When we weighed our anchor in Suva harbor, we brought up the worst looking muck we have found anywhere. It was black mud that looked like tar, and it was firmly stuck to our chain and anchor. Again, our saltwater pump saved the day. But we were not discouraged. We were finally getting back to the part of cruising that we enjoy.
The short trip to Nukulau Island can be done inside of the reef or outside. We chose to travel inside the reef. Navigating through the coral required our full-time attention, but it was not particularly difficult. We were at Nukulau Island within a few hours. That would also be Nukulau Prison. Nukulau Island has been converted to a prison that houses George Speight and his boys that attempted a governmental coup a few years ago.
So we quickly prepared Passage for the trip across Kadavu Passage, and we were off. We said goodbye to Suva a bit quicker than planned, but we were excited to be heading for Kadavu.
Follow us to Kadavu Island or read below about our time in and around Lautoka.
off and on from August 4 - September 15, 2006
The island of Vatulele is approximately mid-way between Kadavu and Lautoka. So we planned to make this a two day trip with an overnight stop at Vatulele.
Our trip from Kadavu to Vatulele was relatively uneventful even if a but bumpy. However, our arrival there was a bit more exciting. We cleared the narrow and shallow pass without incident, but we found another minefield of bommies ahead of us. The wind had been blowing around 30 knots for a few hours, so we did not want to leave and sail on to Lautoka. We were determined to make our way to the lee of a small guano-covered rocky island that we affectionately called Bird Shit Island. Although we were often in as little as 11 feet of water (we draw 6.5') with bommies reaching the surface, we made it in and anchored in 15' sand.
We had gotten so busy negotiating the bommies that we left our fishing gear out until we were in the lee of Bird Shit Island. We brought it in to find a nice yellowfin tuna on our lure. This fish had been hit by a shark while on our lure, and he was a bit thrashed (tooth marks, parts of fins missing), but the shark did not get him. He was delicious.
Although the winds were only 18 knots in the lee of the island when we anchored, they increased to the mid-to-high twenties. We did not want to try to thread our way out through the minefields in winds greater than that, so we stayed for two nights until we got a brief break in the wind. We took a different course out of the lagoon, and there were fewer bommies; however, at times we had only 8' of water under us. Ah, sailing is such a relaxing way to travel...
We had a great sail from Vatulele to Lautoka. Actually, we anchored in Momi Bay which is about 20 miles south of Lautoka, and we had a wonderfully calm and secure anchorage to ourselves. And the following morning, we went in to Vuda Point Marina - just south of Lautoka.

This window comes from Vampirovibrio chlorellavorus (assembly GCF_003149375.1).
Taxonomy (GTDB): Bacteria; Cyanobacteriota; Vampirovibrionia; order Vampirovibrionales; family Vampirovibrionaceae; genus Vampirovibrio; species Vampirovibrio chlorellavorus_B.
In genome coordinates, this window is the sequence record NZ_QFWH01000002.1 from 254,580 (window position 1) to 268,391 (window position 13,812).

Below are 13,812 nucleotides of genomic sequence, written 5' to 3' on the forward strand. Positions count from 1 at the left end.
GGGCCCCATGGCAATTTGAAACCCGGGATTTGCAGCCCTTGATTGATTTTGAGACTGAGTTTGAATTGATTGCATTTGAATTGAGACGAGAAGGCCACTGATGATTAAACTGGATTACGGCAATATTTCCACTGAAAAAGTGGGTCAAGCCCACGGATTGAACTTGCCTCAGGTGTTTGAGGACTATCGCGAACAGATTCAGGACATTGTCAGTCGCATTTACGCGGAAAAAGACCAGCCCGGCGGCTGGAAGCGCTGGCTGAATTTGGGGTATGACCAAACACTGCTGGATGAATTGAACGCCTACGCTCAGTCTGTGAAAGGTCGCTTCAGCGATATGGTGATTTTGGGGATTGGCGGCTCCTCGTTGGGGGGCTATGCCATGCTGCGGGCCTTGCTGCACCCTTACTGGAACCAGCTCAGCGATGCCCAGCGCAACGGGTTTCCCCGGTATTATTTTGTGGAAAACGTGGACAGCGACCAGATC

Vuda Point has a fuel dock, propane nearby, and bus service to Lautoka. We went to Lautoka the following morning, and we were pleasantly surprised by the quantity and selection of food we found. This would be a good place to stop for a few days until we were ready to head northwest to the Yasawas.
Lautoka calls itself 'Sugar City', and they do have a busy sugar mill. Sugar cane grows all around the area. There is even a small-gauge railway called the 'cane train' that carries sugar to the mill; however, the vast majority of cane is transported by large flat-bed trucks. The mill runs day and night, and there are seemingly constant fires burning the cane fields. The smoke and ash were sometimes overwhelming.
The weather was deteriorating when we returned from our first trip to Lautoka, and it stayed lousy for about ten days. Nita's brother, Tom, was scheduled to arrive for a visit on August 19, so we decided to just hang out till he joined us. There we stayed.
Tom arrived as scheduled on August 19, but it was still a bit too blustery to leave. But we did get out and head for the Yasawas on August 20. During his visit, we went to the Yasawa Islands and the northernmost Mamanuca Islands.
Tom had to fly back to the US on September 3, so we headed back to Vuda Point on September 2, and we caught a nice little walu along the way. We stayed at Vuda Marina for a few days to rest up, then we stayed another few days to see our friends Don and Gwen on Tackless II whom were passing through for the afternoon on September 6. We had another few days of lousy weather, but we again got out on September 9.
We planned to sail west-northwest to return to the northernmost Mamanuca island of Navadra that we had so thoroughly enjoyed a week earlier, but the winds were contrary. So we fell off and had a beautiful sail to the more southerly Mamanucas. After a very brief stay in the southerly Mamanucas, we decided to finally leave Fiji and head for Vanuatu.
Knowing that malaria is present in Vanuatu, we needed to start taking antimalarial medications, and we discovered our medications were hopelessly out of date. So we returned to Vuda Point yet again on September 11 to get fresh drugs. Fortunately we were able to get our prescriptions and drugs within less than 24 hours of returning to the marina. We took care of a few 'last minute' chores, moved the boat from Vuda Point to Lautoka, and checked out of Fiji mid-day on Friday, September 15.